CNN | One Scientist’s Faith

Recently on Fresh Air Terry Gross did back to back shows where she interviewed the famous atheist Richard Dawkins and Francis Collins, the head of the human genome project and a believer in Jesus Christ. I’ve downloaded the podcasts but haven’t had a chance to listen to them yet.

This morning I was poking around CNN and found Collins’ commentary on how and why he became a believer. There are some good points and some that bother me a bit. I really appreciated this comment:

I had to admit that the science I loved so much was powerless to answer questions such as “What is the meaning of life?” “Why am I here?” “Why does mathematics work, anyway?” “If the universe had a beginning, who created it?” “Why are the physical constants in the universe so finely tuned to allow the possibility of complex life forms?” “Why do humans have a moral sense?” “What happens after we die?”

Science can do many and great things for humanity, but ultimately it can only answer “how?” and that only to a certain degree. Science can never answer “why.” Collins ran into that wall and went searching. Was belief in God rationally possible? Somehow he came across C. S. Lewis and found the answer to be a resounding yes.

I do side with Collins on the issue of faith and reason:

But reason alone cannot prove the existence of God. Faith is reason plus revelation, and the revelation part requires one to think with the spirit as well as with the mind. You have to hear the music, not just read the notes on the page. Ultimately, a leap of faith is required.

But I am uneasy about this “leap of faith” business. I’m not so sure it is a leap as much as an appropriate application of reason. Anselm’s idea of “faith seeking understanding” is more appealing to me. Otherwise, if we start with reason which has been distorted by the fall we are likely to allow that distortion to affect our faith. This is true even in a heart that has been renewed by the Holy Spirit.

So I am a concerned when Collins says something like this:

True, this is incompatible with an ultra-literal interpretation of Genesis, but long before Darwin, there were many thoughtful interpreters like St. Augustine, who found it impossible to be exactly sure what the meaning of that amazing creation story was supposed to be. So attaching oneself to such literal interpretations in the face of compelling scientific evidence pointing to the ancient age of Earth and the relatedness of living things by evolution seems neither wise nor necessary for the believer.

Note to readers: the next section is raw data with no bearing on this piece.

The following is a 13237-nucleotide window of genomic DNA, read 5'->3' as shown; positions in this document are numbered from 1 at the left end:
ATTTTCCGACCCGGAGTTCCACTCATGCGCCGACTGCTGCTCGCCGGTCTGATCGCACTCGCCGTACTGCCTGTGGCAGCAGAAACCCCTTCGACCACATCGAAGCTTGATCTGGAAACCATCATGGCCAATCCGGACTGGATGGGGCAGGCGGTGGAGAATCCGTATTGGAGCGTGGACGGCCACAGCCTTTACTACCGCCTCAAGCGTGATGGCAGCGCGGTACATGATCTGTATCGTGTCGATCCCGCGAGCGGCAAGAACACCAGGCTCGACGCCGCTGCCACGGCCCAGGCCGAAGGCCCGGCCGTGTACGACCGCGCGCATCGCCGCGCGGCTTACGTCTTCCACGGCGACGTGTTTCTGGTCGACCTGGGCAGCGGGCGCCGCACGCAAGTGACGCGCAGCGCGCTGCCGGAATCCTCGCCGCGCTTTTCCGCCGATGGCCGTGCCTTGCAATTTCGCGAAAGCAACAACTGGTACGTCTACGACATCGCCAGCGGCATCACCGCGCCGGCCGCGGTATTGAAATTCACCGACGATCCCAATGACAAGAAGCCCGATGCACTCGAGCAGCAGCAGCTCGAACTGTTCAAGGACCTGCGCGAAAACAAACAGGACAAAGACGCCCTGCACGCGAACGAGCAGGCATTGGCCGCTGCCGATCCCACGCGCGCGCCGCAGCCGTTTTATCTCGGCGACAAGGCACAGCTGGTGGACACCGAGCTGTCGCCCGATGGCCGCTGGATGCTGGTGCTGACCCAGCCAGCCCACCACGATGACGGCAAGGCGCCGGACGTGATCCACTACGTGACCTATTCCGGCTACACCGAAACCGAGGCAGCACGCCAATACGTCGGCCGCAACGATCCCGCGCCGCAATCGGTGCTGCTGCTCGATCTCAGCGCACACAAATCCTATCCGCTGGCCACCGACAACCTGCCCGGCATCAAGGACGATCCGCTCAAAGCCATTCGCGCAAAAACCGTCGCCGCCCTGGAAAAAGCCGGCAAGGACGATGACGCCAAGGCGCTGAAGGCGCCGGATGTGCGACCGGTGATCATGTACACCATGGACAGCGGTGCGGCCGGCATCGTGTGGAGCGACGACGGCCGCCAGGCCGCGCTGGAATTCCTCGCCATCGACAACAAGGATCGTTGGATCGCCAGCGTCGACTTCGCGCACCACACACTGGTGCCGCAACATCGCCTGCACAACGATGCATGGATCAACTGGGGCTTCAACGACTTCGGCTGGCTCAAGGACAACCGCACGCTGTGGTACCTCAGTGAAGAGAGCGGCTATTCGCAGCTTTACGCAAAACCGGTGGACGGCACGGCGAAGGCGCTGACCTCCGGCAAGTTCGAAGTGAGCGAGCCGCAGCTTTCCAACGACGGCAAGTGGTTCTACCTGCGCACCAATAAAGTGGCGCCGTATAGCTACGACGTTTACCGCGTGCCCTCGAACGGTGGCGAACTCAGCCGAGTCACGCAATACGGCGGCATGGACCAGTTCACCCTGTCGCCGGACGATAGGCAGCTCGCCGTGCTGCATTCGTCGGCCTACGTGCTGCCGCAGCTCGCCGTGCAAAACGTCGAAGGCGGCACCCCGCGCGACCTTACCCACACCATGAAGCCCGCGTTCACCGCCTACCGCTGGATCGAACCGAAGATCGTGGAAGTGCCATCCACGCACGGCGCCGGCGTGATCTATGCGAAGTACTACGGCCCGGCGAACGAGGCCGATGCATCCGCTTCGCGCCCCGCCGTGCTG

This is where we must ask about the relationship between general revelation (what can be learned by studying creation) and special revelation (the Bible). This most often comes up in light of Darwinism and Genesis 1.

I believe it is wisest to start with the Biblical account and move out from there. I do not think an “ultra-literal” interpretation of Genesis 1 is demanded from the text. Genesis 1 appears to be Hebrew poetry and we shouldn’t take poetry literally. But notice that this discussion starts with hermeneutics not genetics. Beyond that, there are other texts of the Bible which seem to rely on six days of creation and one day of rest. I’m not sure if that means that the universe had to be created in six 24-hour days but what is being expressed in the poetry is an important pattern or cycle that is not included in Collins’ synthesis of science and Scripture.

So the struggle goes on. The reconciling of general revelation with special revelation struggles forward. I think Collins will be helpful in that movement but the work must be done not only by scientist but also by theologians and all of it in faith and under the headship of Jesus Christ.

P.S. The link at CNN that took me to this commentary read “Why one scientist believes in God” so I thought it was fascinating that Collins refers to “he 40 percent of working scientists who claim to be believers.” CNN’s comment could be taken to imply (though not necessarily so) that there is only one scientist who believes in God.

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